Listening Log – Composing Music

William Byrd

Gramophone Recording of the Month for November 2022

I am only in receipt of a print subscription of Gramophone so cannot link any of my references properly. I have used the magazine article as my reference and it is the copyright of Martin Cullingford. He notes that 2023 is the 400th anniversary of the death of Byrd. This year may possibly mark an increase in the issuing of recordings of his work. His tenure at Lincoln Cathedral is commemorated by a blue plaque. I have not visited Lincoln in a long time as family there have sadly passed away but it is a place dear to my heart as I spent many summers here as a small child, being the birthplace of my beloved grandmother. Friends have visited Lincoln in recent weeks as I write this and they took photos of the things relating to Byrd, which they shared on Facebook. There is a symposium in 2023 which will be about Byrd but sadly I cannot make this otherwise I would love to take part.

This beautiful music will not be to everyone’s liking. I like it though. Putting it in the context of when it was composed it is amazing what Byrd has achieved just using voices, the voice is an instrument but I believe Byrd really puts the voice to its upmost test run these pieces. I can almost picture the cathedrals and churches of the day being acoustically perfect for this type of choral music. Vast spaces and voices being uplifted and resonating through the vast space. This particular album has made me shudder to think that I have walked in the very place that some of these works were initially sung over 400 years ago.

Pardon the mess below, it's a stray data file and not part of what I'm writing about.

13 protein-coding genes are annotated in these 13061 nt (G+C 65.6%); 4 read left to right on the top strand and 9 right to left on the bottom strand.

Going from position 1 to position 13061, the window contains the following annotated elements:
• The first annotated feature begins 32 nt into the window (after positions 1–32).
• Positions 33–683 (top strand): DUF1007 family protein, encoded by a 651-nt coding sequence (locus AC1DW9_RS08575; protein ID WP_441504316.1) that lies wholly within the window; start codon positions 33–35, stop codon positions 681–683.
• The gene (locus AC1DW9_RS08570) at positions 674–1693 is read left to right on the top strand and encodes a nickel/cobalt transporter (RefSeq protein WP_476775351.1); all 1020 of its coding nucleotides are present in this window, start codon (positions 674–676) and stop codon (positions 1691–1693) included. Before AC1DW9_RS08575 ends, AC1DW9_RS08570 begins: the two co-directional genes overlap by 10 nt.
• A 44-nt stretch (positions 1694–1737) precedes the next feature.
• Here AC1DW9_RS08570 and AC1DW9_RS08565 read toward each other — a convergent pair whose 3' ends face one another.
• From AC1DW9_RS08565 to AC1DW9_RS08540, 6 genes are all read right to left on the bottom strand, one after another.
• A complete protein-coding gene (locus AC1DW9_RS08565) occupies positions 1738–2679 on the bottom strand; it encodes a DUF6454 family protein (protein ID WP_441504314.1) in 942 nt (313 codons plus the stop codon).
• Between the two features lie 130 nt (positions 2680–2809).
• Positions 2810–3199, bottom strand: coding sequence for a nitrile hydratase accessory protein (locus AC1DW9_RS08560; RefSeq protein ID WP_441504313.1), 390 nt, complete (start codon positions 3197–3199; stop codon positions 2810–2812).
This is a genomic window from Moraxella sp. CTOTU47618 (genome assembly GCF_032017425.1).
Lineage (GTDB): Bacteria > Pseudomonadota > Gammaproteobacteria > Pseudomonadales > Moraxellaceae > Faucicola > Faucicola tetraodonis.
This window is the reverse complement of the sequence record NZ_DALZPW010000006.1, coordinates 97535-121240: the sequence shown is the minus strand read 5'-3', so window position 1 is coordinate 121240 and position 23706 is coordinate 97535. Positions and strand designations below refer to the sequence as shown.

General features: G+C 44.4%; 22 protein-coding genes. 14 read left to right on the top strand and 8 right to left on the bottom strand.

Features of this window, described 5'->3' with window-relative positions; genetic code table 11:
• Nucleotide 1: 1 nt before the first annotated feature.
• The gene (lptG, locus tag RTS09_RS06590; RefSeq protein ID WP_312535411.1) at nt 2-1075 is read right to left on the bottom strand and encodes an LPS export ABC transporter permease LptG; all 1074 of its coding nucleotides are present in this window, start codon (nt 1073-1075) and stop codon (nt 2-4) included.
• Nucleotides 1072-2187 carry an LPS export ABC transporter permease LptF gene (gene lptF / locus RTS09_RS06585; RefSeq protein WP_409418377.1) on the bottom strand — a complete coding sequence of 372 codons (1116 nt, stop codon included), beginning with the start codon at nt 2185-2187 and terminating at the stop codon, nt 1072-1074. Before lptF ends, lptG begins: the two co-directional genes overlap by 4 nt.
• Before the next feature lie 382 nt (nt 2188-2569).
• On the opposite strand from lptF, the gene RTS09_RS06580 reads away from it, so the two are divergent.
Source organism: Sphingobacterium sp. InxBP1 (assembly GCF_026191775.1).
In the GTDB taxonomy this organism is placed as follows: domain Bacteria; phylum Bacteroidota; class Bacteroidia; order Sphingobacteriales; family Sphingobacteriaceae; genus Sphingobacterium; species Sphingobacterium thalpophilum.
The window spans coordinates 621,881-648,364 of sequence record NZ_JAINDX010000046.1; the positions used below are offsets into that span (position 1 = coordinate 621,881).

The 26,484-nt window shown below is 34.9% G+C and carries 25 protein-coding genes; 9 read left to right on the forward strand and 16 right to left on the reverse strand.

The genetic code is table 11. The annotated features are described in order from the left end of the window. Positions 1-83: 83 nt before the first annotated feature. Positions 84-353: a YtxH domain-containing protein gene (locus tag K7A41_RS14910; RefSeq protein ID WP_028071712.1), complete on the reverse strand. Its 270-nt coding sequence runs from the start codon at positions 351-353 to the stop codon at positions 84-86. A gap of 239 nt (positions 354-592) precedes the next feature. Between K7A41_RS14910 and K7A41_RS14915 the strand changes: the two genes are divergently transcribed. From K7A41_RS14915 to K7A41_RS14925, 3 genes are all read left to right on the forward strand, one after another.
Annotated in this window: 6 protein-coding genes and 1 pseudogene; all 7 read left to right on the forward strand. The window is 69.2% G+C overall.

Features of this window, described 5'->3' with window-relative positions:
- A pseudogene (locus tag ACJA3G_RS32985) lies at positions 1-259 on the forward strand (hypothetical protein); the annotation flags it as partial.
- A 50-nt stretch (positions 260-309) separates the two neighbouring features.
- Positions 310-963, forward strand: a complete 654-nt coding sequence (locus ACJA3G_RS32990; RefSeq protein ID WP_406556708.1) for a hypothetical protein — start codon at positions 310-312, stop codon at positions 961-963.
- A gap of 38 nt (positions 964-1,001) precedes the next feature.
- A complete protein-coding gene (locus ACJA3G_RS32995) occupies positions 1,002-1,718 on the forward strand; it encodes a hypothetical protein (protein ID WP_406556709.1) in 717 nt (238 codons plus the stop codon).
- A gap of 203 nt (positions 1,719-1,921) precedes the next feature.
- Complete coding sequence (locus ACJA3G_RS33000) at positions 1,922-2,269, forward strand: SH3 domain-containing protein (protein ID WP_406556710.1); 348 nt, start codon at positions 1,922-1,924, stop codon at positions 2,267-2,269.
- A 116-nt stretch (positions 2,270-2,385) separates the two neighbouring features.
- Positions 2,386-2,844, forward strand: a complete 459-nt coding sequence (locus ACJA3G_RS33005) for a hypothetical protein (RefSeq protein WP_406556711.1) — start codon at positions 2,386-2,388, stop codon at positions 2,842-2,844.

I have chosen to listen to this recording as I read an interesting interview with the conductor in Gramophone and his passion for music stands out and also his description of working with the Basque National Orchestra and their interpretations of Ravel intrigued me.

For anyone who only knows that one famous Ravel piece “Bolero” which Torville and Dean used in 1984 for their gold medal winning performance in the Winter Olympics, then I must direct you to this recording. I am not at all familiar with Ravel in this much depth but I loved this CD. Dramatic and so passionate. From reading the piece in Gramophone Ravel was proud of his Basque heritage and it does seem fitting that this Orchestra should be playing his music with so much feeling. I preferred Valses nobles et sentimentalises out of the whole recording but I did enjoy the other pieces and when listening to the Mother Goose ballet, it really did feel like a beautiful ballet and I think I would get more out of the music if I saw the ballet with this score. I hope that makes some sense.

Benjamin Britten

I was interested in listening to this after I had read the article in Gramophone November 2022. Very interesting article about how the piece was commissioned for the consecration of Coventry Cathedral in 1962. The discussion of it and what it represents was certainly worth reading about. However I absolutely hated it. Yes I just could not get to grips with it. I know it is about war and even after reading about it I was not expecting any kind of cheer in it but really this just hurt my ears. A masterpiece for some, but I am afraid not for me.

Cesar Franck

Franck was on the cover of Gramophone for December 2022 and I enjoyed reading the piece about him as he was not someone I knew anything about, I didn’t even know his name. This was one of the recommended recordings as it includes his only symphony. The piece is very detailed in its examination of the man and his music. Reading it was very interesting indeed.

I really enjoyed his music from this recording and I particularly enjoyed the Symphony and Psyche but not so much Les Djinns, overall I do like Franck as a composer.